Making the Most of What We Eat

  • Jaspal Bajwa
  • India
  • Nov 28, 2014



Vibrant health seems to be more accessible to the gourmet, who appreciates food, than the gourmand, who gorges on food.. We should eat foods that are best suited for our body-type and specific lifestyle; with such food, even less is more (healthy). The ‘net’ amount of nutrients available to our body, for helping us carry out our activities and building our health, can vary substantially between different foods. This is referred to as ‘Bioavailability’. It can also be impacted by variables related to our own self, such as age, our body constitution, activity level and general state of health. Added to this are variables that relate to the attitude and methods we adopt to procure, cook and consume food. This in turn impacts the presence or absence of certain substances, which can either help or hurt the absorption of nutrients. In general, the bioavailability of macronutrients – such as carbohydrates, proteins and fats – is usually high (at more than 90% of the amount consumed). However, the absorption of essential micronutrients – such as vitamins and minerals and bioactive phytochemicals (flavonoids, carotenoids) – can vary substantially, which leads to poor immunity, disease, premature ageing and sometimes even death. A particular lookout needs to be kept for calcium, magnesium, iron, zinc, folate and Vitamin A. Understanding bioavailability is important, not only for vulnerable groups such as pregnant and nursing mothers or convalescents, but also during specific stages such as the growing-up years. As we age, although our body needs lesser quantity of food, absorbing and utilising the right amount of nutrients and vitamins from the few foods or supplements we eat becomes all that much more important. For our body to absorb and make good use of nutrients, we should first break up the composites into simpler easy-to-digest parts - by chopping the food before preparation or masticating it well through proper chewing. Thereafter, the food needs to be well digested with the help of gastric juices (acids in the stomach and over 150,000 enzymes in the intestines). This can be impacted by the methods of cooking as well as the presence or absence of either enhancers or inhibitors in the diet.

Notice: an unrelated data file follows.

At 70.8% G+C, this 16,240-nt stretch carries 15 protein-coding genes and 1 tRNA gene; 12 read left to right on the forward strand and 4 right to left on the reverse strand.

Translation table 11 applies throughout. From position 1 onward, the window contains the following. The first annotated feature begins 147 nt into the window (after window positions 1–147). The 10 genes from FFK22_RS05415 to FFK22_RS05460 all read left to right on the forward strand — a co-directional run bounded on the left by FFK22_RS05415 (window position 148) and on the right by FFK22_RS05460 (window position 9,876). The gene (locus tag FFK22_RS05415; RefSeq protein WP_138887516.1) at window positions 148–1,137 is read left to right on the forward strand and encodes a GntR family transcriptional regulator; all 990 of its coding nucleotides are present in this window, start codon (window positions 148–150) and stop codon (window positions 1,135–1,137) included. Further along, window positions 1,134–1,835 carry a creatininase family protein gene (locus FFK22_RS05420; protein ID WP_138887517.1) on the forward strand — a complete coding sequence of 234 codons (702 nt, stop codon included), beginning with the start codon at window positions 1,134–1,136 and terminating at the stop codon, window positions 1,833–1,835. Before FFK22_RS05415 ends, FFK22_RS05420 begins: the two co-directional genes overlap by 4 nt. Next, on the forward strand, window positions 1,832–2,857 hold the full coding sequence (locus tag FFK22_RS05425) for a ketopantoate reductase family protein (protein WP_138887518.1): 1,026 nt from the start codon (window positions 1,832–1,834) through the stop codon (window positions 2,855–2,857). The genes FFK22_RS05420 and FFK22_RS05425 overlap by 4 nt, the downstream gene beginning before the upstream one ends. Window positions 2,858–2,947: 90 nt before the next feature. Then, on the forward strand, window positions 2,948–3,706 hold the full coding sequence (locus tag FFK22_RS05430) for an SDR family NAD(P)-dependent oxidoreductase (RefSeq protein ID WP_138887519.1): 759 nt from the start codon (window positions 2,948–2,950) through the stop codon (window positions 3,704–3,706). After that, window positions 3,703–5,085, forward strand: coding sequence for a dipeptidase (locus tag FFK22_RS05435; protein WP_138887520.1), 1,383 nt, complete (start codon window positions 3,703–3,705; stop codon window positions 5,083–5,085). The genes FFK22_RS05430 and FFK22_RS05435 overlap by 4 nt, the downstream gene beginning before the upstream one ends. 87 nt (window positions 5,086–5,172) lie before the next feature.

Tip of the Week